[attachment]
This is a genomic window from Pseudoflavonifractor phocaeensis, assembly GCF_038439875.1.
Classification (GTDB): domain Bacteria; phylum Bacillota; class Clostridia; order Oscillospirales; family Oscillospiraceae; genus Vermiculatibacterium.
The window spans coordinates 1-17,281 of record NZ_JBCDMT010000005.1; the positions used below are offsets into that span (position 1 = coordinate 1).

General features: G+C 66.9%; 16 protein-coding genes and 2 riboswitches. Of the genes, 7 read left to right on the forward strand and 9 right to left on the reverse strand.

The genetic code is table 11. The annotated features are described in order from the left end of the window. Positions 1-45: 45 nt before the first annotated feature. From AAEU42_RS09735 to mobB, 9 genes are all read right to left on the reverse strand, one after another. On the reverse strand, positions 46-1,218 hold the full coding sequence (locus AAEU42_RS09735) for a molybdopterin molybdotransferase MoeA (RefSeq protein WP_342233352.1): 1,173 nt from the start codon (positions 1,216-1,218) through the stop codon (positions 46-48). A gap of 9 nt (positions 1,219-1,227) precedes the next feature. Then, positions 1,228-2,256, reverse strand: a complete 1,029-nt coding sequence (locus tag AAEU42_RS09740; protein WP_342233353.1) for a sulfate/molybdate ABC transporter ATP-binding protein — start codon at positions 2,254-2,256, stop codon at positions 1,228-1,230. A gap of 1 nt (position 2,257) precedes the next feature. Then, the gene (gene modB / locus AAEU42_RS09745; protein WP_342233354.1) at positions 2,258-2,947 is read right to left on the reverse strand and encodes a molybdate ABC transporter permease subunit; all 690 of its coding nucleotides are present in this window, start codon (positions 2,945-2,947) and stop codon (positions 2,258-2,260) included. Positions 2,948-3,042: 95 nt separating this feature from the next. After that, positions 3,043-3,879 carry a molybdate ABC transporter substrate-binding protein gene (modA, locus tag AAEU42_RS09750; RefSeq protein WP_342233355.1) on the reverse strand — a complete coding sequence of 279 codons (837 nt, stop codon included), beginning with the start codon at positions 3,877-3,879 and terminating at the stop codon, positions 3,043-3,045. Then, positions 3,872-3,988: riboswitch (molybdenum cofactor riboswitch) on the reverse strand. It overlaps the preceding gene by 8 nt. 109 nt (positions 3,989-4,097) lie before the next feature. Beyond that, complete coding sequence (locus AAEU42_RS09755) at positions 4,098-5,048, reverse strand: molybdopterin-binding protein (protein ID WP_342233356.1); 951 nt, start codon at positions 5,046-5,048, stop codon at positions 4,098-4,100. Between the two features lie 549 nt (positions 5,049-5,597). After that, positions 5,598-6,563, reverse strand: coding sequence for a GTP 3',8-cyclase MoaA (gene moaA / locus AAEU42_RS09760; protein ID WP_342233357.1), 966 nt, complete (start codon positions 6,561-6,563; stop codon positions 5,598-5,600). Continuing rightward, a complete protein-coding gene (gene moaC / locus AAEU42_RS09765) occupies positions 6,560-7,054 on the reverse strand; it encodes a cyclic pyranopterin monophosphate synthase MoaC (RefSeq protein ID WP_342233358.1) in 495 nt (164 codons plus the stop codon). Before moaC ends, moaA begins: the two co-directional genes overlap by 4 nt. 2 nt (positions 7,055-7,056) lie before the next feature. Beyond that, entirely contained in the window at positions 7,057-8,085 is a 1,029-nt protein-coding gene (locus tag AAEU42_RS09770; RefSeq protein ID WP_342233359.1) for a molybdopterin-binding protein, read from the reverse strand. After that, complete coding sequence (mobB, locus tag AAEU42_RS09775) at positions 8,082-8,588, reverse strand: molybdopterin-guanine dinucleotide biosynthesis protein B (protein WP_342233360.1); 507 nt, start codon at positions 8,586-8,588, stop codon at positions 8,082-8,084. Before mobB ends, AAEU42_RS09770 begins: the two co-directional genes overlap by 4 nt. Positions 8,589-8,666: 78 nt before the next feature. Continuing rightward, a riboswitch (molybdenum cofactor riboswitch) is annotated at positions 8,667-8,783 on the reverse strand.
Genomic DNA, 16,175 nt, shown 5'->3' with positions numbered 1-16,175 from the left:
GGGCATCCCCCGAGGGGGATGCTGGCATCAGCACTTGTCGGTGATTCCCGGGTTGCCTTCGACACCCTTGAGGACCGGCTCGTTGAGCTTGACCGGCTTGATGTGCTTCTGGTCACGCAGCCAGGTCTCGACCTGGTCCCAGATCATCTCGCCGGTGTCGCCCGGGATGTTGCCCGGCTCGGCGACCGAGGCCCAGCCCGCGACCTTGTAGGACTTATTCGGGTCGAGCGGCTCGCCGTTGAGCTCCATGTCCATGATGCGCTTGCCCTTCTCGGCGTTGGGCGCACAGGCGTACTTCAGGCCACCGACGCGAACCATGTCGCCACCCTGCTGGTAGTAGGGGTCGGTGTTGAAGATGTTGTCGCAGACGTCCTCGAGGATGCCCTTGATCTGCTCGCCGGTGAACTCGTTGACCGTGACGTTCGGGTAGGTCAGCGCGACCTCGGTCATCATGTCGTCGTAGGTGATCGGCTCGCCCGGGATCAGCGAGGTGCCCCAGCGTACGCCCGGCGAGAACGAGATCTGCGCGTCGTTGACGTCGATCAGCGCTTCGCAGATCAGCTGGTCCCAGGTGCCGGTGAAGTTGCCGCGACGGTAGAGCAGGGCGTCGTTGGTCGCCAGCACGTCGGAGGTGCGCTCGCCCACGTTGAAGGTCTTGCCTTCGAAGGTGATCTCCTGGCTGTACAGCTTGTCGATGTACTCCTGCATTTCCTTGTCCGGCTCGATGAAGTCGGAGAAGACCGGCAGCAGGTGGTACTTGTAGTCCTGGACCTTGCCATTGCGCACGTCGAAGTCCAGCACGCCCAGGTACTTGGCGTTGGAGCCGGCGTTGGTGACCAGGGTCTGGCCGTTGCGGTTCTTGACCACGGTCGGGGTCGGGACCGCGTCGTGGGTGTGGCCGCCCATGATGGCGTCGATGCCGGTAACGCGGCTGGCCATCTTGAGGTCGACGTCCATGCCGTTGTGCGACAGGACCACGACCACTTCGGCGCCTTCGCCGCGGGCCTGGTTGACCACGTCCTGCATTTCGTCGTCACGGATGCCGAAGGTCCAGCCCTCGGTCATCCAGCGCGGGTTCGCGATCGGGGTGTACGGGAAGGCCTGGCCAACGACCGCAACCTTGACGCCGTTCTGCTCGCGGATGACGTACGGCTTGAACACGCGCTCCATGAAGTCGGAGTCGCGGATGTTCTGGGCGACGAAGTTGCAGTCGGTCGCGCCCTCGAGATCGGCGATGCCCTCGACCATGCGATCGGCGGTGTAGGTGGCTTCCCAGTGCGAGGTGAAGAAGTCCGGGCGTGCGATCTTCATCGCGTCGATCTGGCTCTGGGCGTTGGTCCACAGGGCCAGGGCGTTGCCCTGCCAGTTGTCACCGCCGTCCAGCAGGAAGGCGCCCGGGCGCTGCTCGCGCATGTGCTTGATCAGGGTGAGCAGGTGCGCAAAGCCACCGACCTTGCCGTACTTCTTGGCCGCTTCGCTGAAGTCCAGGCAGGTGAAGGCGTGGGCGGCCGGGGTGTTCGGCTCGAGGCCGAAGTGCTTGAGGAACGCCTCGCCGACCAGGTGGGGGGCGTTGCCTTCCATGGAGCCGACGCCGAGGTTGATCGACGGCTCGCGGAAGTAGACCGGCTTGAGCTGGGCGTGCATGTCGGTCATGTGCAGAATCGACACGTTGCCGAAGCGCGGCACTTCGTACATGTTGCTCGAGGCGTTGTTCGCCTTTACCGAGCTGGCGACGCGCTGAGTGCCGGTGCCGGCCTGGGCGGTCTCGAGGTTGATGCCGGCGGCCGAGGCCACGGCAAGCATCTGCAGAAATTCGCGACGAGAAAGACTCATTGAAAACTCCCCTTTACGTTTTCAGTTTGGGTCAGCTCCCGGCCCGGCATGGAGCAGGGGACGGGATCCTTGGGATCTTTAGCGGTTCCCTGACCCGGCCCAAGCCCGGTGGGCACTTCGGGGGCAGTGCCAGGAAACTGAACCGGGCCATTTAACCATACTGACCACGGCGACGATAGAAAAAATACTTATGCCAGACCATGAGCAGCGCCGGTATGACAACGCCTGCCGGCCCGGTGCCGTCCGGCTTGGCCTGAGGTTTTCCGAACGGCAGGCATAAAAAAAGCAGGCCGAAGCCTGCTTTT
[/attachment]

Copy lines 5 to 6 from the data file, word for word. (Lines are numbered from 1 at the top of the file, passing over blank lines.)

The genetic code is table 11. The annotated features are described in order from the left end of the window. Positions 1-45: 45 nt before the first annotated feature. From AAEU42_RS09735 to mobB, 9 genes are all read right to left on the reverse strand, one after another. On the reverse strand, positions 46-1,218 hold the full coding sequence (locus AAEU42_RS09735) for a molybdopterin molybdotransferase MoeA (RefSeq protein WP_342233352.1): 1,173 nt from the start codon (positions 1,216-1,218) through the stop codon (positions 46-48). A gap of 9 nt (positions 1,219-1,227) precedes the next feature. Then, positions 1,228-2,256, reverse strand: a complete 1,029-nt coding sequence (locus tag AAEU42_RS09740; protein WP_342233353.1) for a sulfate/molybdate ABC transporter ATP-binding protein — start codon at positions 2,254-2,256, stop codon at positions 1,228-1,230. A gap of 1 nt (position 2,257) precedes the next feature. Then, the gene (gene modB / locus AAEU42_RS09745; protein WP_342233354.1) at positions 2,258-2,947 is read right to left on the reverse strand and encodes a molybdate ABC transporter permease subunit; all 690 of its coding nucleotides are present in this window, start codon (positions 2,945-2,947) and stop codon (positions 2,258-2,260) included. Positions 2,948-3,042: 95 nt separating this feature from the next. After that, positions 3,043-3,879 carry a molybdate ABC transporter substrate-binding protein gene (modA, locus tag AAEU42_RS09750; RefSeq protein WP_342233355.1) on the reverse strand — a complete coding sequence of 279 codons (837 nt, stop codon included), beginning with the start codon at positions 3,877-3,879 and terminating at the stop codon, positions 3,043-3,045. Then, positions 3,872-3,988: riboswitch (molybdenum cofactor riboswitch) on the reverse strand. It overlaps the preceding gene by 8 nt. 109 nt (positions 3,989-4,097) lie before the next feature. Beyond that, complete coding sequence (locus AAEU42_RS09755) at positions 4,098-5,048, reverse strand: molybdopterin-binding protein (protein ID WP_342233356.1); 951 nt, start codon at positions 5,046-5,048, stop codon at positions 4,098-4,100. Between the two features lie 549 nt (positions 5,049-5,597). After that, positions 5,598-6,563, reverse strand: coding sequence for a GTP 3',8-cyclase MoaA (gene moaA / locus AAEU42_RS09760; protein ID WP_342233357.1), 966 nt, complete (start codon positions 6,561-6,563; stop codon positions 5,598-5,600). Continuing rightward, a complete protein-coding gene (gene moaC / locus AAEU42_RS09765) occupies positions 6,560-7,054 on the reverse strand; it encodes a cyclic pyranopterin monophosphate synthase MoaC (RefSeq protein ID WP_342233358.1) in 495 nt (164 codons plus the stop codon). Before moaC ends, moaA begins: the two co-directional genes overlap by 4 nt. 2 nt (positions 7,055-7,056) lie before the next feature. Beyond that, entirely contained in the window at positions 7,057-8,085 is a 1,029-nt protein-coding gene (locus tag AAEU42_RS09770; RefSeq protein ID WP_342233359.1) for a molybdopterin-binding protein, read from the reverse strand. After that, complete coding sequence (mobB, locus tag AAEU42_RS09775) at positions 8,082-8,588, reverse strand: molybdopterin-guanine dinucleotide biosynthesis protein B (protein WP_342233360.1); 507 nt, start codon at positions 8,586-8,588, stop codon at positions 8,082-8,084. Before mobB ends, AAEU42_RS09770 begins: the two co-directional genes overlap by 4 nt. Positions 8,589-8,666: 78 nt before the next feature. Continuing rightward, a riboswitch (molybdenum cofactor riboswitch) is annotated at positions 8,667-8,783 on the reverse strand.
Genomic DNA, 16,175 nt, shown 5'->3' with positions numbered 1-16,175 from the left: